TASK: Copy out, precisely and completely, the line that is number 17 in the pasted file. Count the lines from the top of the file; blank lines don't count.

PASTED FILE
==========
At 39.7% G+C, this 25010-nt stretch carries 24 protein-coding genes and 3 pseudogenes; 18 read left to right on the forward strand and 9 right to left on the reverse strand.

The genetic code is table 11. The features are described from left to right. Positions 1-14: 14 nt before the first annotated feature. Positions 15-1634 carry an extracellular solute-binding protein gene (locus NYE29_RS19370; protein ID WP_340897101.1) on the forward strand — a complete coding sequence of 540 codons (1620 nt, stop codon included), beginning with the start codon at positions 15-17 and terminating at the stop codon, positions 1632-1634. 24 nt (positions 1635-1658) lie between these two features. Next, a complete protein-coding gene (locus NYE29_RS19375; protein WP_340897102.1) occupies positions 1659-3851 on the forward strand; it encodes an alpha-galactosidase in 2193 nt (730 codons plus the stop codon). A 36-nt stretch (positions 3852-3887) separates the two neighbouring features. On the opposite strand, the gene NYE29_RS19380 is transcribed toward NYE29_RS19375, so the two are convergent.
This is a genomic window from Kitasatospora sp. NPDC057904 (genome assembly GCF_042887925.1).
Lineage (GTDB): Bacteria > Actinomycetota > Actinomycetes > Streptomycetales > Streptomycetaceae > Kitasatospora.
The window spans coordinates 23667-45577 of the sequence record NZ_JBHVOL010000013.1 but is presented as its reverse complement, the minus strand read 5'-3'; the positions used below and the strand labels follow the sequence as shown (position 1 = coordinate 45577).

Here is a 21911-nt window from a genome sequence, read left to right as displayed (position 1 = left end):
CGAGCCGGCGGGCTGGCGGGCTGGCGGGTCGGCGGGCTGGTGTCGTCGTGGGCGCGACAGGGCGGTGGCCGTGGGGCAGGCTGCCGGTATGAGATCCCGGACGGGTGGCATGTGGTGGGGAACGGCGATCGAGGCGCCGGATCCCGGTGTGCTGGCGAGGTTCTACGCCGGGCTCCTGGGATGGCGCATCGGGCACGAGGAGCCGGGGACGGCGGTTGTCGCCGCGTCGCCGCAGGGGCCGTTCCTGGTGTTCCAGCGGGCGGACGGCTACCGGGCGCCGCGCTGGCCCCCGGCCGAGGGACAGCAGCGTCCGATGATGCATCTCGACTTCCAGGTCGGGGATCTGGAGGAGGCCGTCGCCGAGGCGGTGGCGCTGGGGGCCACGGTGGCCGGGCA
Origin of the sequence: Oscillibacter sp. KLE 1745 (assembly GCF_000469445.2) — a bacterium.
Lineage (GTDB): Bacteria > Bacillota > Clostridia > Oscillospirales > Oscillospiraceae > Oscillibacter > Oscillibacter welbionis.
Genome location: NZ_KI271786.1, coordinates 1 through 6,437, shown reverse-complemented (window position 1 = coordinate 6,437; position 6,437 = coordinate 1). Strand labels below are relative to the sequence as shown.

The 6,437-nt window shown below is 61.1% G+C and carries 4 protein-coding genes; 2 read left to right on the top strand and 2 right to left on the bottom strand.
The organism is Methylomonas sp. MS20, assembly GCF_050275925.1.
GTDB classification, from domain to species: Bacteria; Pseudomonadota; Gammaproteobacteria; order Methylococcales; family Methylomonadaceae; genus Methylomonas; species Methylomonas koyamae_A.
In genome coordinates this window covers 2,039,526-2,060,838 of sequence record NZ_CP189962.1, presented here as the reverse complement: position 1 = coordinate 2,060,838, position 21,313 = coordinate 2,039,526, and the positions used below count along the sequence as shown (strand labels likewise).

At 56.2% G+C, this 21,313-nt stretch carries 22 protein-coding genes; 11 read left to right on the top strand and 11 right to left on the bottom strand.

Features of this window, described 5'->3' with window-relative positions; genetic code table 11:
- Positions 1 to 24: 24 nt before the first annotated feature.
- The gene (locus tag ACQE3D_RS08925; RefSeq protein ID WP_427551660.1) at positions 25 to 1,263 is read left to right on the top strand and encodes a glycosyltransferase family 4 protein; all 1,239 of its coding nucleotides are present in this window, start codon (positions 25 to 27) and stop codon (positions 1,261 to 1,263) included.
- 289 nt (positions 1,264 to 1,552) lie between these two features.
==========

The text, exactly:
- Positions 1 to 24: 24 nt before the first annotated feature.